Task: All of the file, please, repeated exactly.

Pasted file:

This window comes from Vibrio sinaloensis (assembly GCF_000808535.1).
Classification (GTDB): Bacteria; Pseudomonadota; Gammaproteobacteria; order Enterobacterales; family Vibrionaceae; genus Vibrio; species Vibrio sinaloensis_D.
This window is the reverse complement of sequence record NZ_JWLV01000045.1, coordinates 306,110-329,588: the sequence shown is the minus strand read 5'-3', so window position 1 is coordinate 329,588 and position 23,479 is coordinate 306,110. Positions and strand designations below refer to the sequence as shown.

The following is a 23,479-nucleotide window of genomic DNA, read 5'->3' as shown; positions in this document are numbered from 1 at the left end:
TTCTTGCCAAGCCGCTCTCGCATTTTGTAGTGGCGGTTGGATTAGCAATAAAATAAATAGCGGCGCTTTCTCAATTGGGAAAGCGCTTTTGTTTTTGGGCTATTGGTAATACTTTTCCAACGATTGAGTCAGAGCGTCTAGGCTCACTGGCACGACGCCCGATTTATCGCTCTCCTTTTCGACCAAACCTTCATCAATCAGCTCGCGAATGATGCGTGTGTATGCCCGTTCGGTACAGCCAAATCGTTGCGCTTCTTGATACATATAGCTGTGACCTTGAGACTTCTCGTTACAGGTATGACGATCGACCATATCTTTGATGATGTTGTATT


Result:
This window comes from Vibrio sinaloensis (assembly GCF_000808535.1).
Classification (GTDB): Bacteria; Pseudomonadota; Gammaproteobacteria; order Enterobacterales; family Vibrionaceae; genus Vibrio; species Vibrio sinaloensis_D.
This window is the reverse complement of sequence record NZ_JWLV01000045.1, coordinates 306,110-329,588: the sequence shown is the minus strand read 5'-3', so window position 1 is coordinate 329,588 and position 23,479 is coordinate 306,110. Positions and strand designations below refer to the sequence as shown.

The following is a 23,479-nucleotide window of genomic DNA, read 5'->3' as shown; positions in this document are numbered from 1 at the left end:
TTCTTGCCAAGCCGCTCTCGCATTTTGTAGTGGCGGTTGGATTAGCAATAAAATAAATAGCGGCGCTTTCTCAATTGGGAAAGCGCTTTTGTTTTTGGGCTATTGGTAATACTTTTCCAACGATTGAGTCAGAGCGTCTAGGCTCACTGGCACGACGCCCGATTTATCGCTCTCCTTTTCGACCAAACCTTCATCAATCAGCTCGCGAATGATGCGTGTGTATGCCCGTTCGGTACAGCCAAATCGTTGCGCTTCTTGATACATATAGCTGTGACCTTGAGACTTCTCGTTACAGGTATGACGATCGACCATATCTTTGATGATGTTGTATT